Yesterday was my first full day with the Chevy Volt the folks at Chevrolet have kindly placed at my disposal. I decided I would use it exactly the way I use my regular car, a 2010 Honda Civic, on a normal day. Apart from all of the “saving the planet” goodness of driving an electric car, I wanted to know, “Is this a car I could live with on a daily basis?”
When I am not parked at my keyboard creating stories for Gas2, I am a constable for the State of Rhode Island. That means I deliver court notices to people. Not many of my “customers” are all that happy to see me. Basically, what I do is leave the house and drive to dozens of locations in northern Rhode Island. If no one is home, I leave a note on the door asking someone to contact me. It’s surprising how many do. I call it “littering;” my wife calls it “disturbing the peace.”
I can spend up to 8 hours doing that on a typical day. Performance is rarely an issue, but comfort and getting in and out easily are important to me. My car is primarily a business tool. Ideally, it will assist me in getting the job done rather than putting roadblocks in my way. Reliability is more important to me than acceleration and style.
I started the day with 57 miles of range and 1754 miles on the odometer. I finished the day with 0 miles of range and 1837 miles on the odo. That means I drove a staggering 83 miles on battery power alone. The gasoline engine never came on, even after the range indicator told me I had no range left. This is what people want — a car that under-promises and over-delivers. Congratulations, Chevrolet. Color me impressed.
How do I account for that? I don’t. I drove the car exactly as I would my Civic. I stopped to see my son-in-law in Providence who drives a Honda Fit EV. We drove around a bit and did a few full throttle starts in performance mode just to see what the car could do. I drove mostly on city streets, got caught behind a school bus or two, and drove about 12 miles on a highway. I did not try any hypermiling techniques. I just drove normally, traffic permitting.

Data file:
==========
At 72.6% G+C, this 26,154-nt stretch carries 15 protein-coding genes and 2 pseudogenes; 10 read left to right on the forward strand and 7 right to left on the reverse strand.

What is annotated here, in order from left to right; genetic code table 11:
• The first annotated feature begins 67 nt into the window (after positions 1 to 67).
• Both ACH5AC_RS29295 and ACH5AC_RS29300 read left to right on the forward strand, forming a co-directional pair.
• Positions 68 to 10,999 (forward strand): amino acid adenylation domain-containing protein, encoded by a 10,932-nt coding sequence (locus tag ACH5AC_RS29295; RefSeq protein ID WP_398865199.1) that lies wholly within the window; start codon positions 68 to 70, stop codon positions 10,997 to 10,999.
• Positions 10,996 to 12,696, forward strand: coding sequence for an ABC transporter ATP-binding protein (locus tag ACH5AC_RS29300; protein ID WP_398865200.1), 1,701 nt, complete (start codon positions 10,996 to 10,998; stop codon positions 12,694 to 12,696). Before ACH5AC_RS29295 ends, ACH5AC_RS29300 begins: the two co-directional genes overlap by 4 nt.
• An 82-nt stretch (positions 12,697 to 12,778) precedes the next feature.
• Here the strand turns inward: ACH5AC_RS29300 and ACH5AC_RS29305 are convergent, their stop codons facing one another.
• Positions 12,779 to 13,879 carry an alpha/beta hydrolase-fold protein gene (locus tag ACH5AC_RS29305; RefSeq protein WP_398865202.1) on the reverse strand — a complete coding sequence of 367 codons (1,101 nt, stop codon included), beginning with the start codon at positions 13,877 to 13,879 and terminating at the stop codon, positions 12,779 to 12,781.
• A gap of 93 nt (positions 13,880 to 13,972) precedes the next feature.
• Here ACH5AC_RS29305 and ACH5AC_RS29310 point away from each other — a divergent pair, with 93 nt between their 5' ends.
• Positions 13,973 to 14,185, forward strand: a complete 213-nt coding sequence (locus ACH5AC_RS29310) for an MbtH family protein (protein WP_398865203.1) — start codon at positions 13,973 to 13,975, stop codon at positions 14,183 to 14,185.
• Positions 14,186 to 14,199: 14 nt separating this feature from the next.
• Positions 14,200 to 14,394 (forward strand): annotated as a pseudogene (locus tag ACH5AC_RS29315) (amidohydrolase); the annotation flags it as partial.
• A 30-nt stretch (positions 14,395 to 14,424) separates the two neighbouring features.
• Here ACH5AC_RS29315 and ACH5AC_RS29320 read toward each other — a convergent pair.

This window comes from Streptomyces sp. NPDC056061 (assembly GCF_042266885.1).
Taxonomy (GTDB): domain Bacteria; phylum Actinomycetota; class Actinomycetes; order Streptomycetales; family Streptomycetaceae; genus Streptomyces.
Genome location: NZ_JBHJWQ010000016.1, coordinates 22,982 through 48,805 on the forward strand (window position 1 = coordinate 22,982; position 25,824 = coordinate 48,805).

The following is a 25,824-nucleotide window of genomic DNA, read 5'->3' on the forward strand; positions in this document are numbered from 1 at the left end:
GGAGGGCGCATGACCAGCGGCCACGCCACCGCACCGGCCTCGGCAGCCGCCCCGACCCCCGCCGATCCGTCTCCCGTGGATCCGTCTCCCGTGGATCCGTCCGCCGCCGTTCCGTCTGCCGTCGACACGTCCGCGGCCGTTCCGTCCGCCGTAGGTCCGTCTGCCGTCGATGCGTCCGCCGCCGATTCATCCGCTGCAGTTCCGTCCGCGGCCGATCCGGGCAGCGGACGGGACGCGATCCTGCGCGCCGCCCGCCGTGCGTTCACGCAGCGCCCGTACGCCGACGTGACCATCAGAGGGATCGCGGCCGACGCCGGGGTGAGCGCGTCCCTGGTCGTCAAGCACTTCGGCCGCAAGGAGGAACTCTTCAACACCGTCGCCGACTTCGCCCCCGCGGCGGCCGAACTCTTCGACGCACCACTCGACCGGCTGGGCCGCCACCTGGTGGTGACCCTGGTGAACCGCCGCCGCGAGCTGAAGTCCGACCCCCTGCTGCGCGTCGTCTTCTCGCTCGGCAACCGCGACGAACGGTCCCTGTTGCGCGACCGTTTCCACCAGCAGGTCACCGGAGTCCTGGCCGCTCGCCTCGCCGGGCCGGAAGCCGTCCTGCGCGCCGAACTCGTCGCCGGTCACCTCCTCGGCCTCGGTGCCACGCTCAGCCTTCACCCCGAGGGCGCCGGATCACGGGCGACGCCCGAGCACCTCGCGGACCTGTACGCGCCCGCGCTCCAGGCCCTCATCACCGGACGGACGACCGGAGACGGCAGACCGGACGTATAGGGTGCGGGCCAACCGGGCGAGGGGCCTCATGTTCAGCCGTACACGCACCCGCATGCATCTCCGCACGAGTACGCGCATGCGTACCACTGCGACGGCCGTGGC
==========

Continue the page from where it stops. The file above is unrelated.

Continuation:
The Volt I have is loaded with every option known to modern science. Frankly, I don’t know what half the buttons are for yet. I noticed while I was driving on the highway that the steering seemed heavy. A couple of times it seemed like I had to fight the wheel. I noticed an indicator light was lit on the left side of the steering wheel and remembered the fellow who brought the car to me mentioning something about a lane departure system.
I cancelled the lane-keeping function and the steering immediately became more responsive to my input. Note to Chevy. I can do without the lane-departure technology, thank you very much.
While on the highway, I was approaching an exit I wanted to take. There was a knot of traffic around me that made it unsafe for me to get into the right lane. No problem. I pushed down on the accelerator and the Volt wafted its way, silently and effortlessly, to the front of the line. No drama, just the extra speed I needed when I needed it.